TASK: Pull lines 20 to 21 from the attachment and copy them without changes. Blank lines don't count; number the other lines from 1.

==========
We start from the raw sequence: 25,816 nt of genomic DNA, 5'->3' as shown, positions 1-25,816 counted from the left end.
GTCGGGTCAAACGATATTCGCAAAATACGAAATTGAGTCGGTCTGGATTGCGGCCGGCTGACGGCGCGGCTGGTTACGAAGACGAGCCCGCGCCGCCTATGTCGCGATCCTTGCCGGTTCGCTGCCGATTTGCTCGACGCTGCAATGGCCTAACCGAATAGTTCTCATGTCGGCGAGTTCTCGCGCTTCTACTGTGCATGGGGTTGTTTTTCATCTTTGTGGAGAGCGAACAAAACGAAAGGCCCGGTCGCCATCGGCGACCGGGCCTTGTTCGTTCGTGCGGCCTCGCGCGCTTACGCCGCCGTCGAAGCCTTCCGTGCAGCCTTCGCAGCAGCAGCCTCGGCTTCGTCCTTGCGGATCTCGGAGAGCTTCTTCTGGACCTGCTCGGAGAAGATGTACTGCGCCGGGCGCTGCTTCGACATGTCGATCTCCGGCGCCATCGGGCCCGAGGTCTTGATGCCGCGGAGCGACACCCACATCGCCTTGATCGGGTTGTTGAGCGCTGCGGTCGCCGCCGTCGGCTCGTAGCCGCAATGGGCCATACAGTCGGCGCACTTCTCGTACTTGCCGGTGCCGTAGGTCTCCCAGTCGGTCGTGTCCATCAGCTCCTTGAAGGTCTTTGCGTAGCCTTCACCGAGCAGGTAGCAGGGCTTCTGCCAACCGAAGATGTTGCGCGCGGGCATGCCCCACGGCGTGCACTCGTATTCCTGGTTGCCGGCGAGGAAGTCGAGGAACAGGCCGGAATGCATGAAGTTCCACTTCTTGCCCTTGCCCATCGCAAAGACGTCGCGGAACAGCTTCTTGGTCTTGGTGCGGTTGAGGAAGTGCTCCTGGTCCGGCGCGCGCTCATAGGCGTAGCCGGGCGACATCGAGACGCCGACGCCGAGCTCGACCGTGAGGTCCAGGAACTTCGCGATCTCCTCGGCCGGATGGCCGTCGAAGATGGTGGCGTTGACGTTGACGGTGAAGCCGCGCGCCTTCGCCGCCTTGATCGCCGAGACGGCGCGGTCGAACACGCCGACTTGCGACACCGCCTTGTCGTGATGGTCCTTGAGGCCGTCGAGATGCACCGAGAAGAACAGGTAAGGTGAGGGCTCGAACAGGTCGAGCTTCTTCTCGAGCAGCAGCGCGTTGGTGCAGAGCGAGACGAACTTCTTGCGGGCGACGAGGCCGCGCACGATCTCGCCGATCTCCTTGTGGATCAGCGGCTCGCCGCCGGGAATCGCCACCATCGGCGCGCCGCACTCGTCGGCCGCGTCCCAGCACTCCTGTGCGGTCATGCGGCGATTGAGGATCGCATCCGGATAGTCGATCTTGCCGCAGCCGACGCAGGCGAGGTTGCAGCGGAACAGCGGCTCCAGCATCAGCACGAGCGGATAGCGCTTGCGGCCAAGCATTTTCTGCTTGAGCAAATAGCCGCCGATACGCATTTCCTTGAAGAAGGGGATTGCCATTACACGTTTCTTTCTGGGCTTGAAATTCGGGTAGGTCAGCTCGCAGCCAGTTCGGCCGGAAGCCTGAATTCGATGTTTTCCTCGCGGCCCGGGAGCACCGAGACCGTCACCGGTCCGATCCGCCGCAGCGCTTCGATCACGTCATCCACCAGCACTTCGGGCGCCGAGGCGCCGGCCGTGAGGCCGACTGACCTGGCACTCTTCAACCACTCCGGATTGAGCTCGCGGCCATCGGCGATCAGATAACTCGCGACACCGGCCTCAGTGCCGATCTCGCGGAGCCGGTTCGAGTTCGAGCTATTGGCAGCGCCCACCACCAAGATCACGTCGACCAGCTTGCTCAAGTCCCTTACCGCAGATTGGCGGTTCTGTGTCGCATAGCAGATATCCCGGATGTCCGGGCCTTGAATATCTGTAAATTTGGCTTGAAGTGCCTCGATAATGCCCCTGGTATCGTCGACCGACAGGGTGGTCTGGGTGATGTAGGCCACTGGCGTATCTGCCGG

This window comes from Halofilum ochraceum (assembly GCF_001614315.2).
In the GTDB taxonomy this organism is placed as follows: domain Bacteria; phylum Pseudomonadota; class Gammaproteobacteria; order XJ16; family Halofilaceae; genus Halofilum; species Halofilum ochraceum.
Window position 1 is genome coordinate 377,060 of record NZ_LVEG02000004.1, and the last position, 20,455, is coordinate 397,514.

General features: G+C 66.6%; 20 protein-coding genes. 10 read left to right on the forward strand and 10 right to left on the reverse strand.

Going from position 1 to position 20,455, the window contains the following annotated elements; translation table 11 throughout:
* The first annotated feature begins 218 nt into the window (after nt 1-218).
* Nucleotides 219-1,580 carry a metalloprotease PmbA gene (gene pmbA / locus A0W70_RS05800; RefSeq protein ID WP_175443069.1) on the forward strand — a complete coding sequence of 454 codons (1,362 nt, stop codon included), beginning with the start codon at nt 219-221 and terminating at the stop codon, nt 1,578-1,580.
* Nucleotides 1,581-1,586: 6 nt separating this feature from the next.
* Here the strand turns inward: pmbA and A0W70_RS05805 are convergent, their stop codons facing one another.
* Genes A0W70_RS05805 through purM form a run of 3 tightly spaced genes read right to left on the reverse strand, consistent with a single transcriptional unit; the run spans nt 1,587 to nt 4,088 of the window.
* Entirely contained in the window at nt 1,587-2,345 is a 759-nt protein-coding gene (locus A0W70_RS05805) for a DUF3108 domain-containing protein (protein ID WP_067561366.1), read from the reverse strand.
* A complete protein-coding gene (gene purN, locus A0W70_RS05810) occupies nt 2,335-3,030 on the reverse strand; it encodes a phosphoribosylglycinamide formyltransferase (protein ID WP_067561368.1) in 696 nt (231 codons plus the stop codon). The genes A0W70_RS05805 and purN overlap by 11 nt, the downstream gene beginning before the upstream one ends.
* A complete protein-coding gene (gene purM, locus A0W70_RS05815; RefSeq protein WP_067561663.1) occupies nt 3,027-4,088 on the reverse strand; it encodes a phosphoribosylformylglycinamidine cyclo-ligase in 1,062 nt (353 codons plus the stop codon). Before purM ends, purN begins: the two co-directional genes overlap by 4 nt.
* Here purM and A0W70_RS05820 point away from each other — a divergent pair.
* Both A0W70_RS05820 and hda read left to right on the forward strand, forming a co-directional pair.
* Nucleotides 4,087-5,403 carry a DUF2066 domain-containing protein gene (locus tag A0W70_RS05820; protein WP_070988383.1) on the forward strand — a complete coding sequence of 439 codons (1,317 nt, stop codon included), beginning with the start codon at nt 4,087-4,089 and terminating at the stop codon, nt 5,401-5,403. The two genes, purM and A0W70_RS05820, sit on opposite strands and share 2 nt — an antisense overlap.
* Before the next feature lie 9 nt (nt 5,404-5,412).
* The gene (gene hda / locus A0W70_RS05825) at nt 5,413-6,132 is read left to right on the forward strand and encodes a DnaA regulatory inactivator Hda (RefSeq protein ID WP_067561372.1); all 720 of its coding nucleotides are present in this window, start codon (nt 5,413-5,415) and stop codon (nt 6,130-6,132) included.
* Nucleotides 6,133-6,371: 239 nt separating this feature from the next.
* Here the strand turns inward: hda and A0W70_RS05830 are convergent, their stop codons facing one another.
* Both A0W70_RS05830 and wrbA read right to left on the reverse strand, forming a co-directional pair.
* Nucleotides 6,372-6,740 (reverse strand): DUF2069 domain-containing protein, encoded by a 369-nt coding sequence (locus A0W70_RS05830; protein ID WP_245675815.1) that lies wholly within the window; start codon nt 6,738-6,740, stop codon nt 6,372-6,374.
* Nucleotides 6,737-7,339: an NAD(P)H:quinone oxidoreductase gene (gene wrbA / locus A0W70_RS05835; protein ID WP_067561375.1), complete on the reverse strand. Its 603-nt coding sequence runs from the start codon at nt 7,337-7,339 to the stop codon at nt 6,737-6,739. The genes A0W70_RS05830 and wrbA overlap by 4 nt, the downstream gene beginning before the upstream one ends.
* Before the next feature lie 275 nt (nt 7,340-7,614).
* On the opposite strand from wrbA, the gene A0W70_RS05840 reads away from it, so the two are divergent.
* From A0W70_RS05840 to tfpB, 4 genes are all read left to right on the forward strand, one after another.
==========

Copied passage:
* The gene (gene hda / locus A0W70_RS05825) at nt 5,413-6,132 is read left to right on the forward strand and encodes a DnaA regulatory inactivator Hda (RefSeq protein ID WP_067561372.1); all 720 of its coding nucleotides are present in this window, start codon (nt 5,413-5,415) and stop codon (nt 6,130-6,132) included.
* Nucleotides 6,133-6,371: 239 nt separating this feature from the next.